Then, they systematically photographed the streets to capture details like storefronts -- like their own version of Google Maps, said Pilarski. The team also photographed the insides of specific local businesses and apartments, which players will enter in the game.
New York-based volumetric filmmaking company Scatter trained the team in DepthKit pro bono. Used by the New York Times as well as rapper Eminem, the technology combines a 4K camera and a Kinect depth sensor to create 3D models of the people for the game.
"I would say that it is a low-level indie budget game. But if you add in all of the donations of tech and supplies, we're going to end up inevitably having triple-A quality," said Pilarski.
"We never want it to seem like it came from a community center," said Julie Taylor, deputy director of the Brownsville Community Justice Center. The center has also produced an augmented reality app highlighting local businesses and is planning a projection mapping display. Its goals are to reduce crime and incarceration locally, and Taylor says one aim of Fireflies is to provide a vocational tech skills program for their paid interns and fellows who may not have traditional qualifications.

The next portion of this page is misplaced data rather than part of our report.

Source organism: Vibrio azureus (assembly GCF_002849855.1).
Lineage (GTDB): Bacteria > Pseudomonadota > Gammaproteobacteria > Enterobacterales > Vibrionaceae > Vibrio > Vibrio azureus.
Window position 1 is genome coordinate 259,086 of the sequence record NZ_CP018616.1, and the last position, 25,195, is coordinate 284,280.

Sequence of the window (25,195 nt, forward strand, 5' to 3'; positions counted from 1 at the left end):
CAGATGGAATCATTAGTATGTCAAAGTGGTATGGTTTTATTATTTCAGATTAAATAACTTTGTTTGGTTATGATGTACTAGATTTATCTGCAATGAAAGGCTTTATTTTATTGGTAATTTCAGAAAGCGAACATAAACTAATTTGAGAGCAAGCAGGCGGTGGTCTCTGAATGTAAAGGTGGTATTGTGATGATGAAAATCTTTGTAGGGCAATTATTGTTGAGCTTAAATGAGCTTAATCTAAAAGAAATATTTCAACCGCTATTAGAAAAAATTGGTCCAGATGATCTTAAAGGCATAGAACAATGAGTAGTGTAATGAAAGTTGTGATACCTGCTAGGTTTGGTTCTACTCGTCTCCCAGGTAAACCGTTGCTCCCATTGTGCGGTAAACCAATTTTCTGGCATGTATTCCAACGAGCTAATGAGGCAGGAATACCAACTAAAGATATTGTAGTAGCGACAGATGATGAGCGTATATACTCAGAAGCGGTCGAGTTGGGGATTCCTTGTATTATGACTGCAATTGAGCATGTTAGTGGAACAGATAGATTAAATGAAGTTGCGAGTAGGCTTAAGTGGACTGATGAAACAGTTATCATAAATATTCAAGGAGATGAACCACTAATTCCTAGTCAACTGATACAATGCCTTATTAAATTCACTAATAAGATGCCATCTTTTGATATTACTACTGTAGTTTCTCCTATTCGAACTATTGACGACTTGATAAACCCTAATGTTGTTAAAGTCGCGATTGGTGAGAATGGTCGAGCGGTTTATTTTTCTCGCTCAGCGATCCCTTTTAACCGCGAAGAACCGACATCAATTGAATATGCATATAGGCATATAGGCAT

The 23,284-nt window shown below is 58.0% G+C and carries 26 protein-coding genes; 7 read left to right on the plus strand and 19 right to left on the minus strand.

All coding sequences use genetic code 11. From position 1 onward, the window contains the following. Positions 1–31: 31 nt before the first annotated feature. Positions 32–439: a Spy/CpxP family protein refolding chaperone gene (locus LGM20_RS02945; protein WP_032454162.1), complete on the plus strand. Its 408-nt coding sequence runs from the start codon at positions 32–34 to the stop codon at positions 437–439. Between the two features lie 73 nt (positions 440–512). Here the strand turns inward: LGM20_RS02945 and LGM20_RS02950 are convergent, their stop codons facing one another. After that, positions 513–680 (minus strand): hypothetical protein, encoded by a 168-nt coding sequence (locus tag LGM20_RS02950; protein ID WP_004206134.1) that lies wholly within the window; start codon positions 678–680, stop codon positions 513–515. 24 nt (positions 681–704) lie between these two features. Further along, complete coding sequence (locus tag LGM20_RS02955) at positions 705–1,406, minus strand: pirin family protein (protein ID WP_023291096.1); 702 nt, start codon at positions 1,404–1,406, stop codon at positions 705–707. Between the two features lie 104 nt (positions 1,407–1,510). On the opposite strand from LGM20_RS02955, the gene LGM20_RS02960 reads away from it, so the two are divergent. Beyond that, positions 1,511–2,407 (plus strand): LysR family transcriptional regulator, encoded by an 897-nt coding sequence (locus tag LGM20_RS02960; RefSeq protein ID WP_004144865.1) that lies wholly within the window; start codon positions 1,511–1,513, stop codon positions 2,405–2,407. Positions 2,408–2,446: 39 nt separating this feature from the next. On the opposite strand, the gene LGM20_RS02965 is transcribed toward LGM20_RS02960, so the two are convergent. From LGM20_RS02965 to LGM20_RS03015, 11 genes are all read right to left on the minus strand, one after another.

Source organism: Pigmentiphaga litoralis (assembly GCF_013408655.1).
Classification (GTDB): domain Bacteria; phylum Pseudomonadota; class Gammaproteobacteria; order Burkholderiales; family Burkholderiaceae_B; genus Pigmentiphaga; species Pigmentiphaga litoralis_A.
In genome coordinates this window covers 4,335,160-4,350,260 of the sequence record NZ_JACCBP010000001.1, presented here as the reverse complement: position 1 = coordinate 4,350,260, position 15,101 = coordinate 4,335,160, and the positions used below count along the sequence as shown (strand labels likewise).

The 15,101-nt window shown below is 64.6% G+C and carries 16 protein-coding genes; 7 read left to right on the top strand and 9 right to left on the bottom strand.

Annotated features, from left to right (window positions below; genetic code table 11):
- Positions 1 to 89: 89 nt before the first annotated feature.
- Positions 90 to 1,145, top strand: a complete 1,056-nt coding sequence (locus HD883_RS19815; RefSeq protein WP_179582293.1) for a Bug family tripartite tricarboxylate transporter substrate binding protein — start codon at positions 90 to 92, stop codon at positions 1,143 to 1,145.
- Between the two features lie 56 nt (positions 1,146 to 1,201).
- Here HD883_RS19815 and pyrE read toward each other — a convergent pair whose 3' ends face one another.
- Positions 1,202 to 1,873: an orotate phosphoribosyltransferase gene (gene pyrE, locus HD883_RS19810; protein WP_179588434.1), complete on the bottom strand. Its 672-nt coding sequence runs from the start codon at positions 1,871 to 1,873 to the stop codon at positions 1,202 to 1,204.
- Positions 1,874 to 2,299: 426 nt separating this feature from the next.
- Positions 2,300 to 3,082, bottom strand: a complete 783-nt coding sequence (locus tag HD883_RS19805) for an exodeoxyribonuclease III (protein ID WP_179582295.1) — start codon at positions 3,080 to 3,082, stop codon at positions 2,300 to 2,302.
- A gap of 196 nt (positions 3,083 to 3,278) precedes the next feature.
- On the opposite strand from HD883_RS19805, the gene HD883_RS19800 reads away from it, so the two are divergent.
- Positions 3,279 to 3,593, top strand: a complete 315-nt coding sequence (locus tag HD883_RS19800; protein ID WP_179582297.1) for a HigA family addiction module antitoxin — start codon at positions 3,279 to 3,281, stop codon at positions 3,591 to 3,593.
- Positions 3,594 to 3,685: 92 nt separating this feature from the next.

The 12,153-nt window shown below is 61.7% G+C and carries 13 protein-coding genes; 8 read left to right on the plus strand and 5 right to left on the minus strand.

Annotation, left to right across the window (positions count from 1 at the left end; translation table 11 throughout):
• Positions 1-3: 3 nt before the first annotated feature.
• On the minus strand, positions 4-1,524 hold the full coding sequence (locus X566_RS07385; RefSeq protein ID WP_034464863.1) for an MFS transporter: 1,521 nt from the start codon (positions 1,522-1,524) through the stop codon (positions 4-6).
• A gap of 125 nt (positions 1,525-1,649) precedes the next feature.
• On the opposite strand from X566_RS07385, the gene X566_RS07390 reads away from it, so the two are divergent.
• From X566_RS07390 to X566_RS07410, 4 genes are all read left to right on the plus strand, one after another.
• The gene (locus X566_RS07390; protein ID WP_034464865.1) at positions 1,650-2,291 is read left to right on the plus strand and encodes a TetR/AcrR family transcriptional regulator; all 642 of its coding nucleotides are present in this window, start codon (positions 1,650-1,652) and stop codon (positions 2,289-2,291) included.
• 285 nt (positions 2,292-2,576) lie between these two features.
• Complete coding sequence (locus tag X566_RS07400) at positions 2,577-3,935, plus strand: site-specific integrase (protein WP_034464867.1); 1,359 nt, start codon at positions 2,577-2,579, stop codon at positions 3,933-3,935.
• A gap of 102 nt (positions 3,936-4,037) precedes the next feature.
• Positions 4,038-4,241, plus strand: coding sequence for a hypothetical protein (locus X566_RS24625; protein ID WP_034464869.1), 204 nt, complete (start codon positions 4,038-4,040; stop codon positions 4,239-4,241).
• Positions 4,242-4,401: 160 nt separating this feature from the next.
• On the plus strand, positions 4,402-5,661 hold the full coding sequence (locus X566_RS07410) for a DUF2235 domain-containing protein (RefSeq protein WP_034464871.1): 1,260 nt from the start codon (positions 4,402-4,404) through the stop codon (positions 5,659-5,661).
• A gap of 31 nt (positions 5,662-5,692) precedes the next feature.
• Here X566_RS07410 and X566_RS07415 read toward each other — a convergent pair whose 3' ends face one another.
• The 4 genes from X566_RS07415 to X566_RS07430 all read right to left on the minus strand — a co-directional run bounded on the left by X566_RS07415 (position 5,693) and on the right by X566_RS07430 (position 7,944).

Graham, meanwhile, talks excitedly when it comes to VR game design. Scrolling through the center's game library, he explains how he was inspired by a technique from shooter Robo Recall that teleports items into your hand instead of the player having to physically pick them up. The Assembly taught him how to use documentary elements in a game. Keep Talking and Nobody Explodes is giving him ideas on how to integrate real-time teamwork dynamics.
The team aims to release an early version of the game in the neighborhood this summer. Later this year, they intend to offer it for free on Steam, iOS and Android, as well as in kiosks around Brownsville. "I'll walk down the street, and I'll just be yelled at by somebody, 'Hey, when is the game coming out?'" said Pilarski. "You go to a barbershop and ask a barber, 'Hey, were you in the video game?' 'Yeah, I was. When is it coming out? How do I play it? I can't wait to see myself. I can't wait to see my cousin.'"